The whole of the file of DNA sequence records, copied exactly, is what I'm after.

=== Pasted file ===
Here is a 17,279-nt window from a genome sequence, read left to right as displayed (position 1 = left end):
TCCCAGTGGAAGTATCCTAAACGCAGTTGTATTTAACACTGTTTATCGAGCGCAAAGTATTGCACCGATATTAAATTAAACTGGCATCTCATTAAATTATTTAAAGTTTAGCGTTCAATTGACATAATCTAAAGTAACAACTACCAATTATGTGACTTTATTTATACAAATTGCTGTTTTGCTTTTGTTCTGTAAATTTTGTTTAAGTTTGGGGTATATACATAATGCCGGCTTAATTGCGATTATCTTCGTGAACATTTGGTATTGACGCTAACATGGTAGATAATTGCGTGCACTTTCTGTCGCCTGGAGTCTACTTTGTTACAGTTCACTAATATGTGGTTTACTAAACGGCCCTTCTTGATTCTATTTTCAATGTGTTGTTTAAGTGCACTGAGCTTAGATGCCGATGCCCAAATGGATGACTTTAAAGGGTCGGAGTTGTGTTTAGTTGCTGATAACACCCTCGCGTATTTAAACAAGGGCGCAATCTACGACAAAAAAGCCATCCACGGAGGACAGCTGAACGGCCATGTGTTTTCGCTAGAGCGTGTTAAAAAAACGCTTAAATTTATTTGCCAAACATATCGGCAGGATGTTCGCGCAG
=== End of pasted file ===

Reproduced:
Here is a 17,279-nt window from a genome sequence, read left to right as displayed (position 1 = left end):
TCCCAGTGGAAGTATCCTAAACGCAGTTGTATTTAACACTGTTTATCGAGCGCAAAGTATTGCACCGATATTAAATTAAACTGGCATCTCATTAAATTATTTAAAGTTTAGCGTTCAATTGACATAATCTAAAGTAACAACTACCAATTATGTGACTTTATTTATACAAATTGCTGTTTTGCTTTTGTTCTGTAAATTTTGTTTAAGTTTGGGGTATATACATAATGCCGGCTTAATTGCGATTATCTTCGTGAACATTTGGTATTGACGCTAACATGGTAGATAATTGCGTGCACTTTCTGTCGCCTGGAGTCTACTTTGTTACAGTTCACTAATATGTGGTTTACTAAACGGCCCTTCTTGATTCTATTTTCAATGTGTTGTTTAAGTGCACTGAGCTTAGATGCCGATGCCCAAATGGATGACTTTAAAGGGTCGGAGTTGTGTTTAGTTGCTGATAACACCCTCGCGTATTTAAACAAGGGCGCAATCTACGACAAAAAAGCCATCCACGGAGGACAGCTGAACGGCCATGTGTTTTCGCTAGAGCGTGTTAAAAAAACGCTTAAATTTATTTGCCAAACATATCGGCAGGATGTTCGCGCAG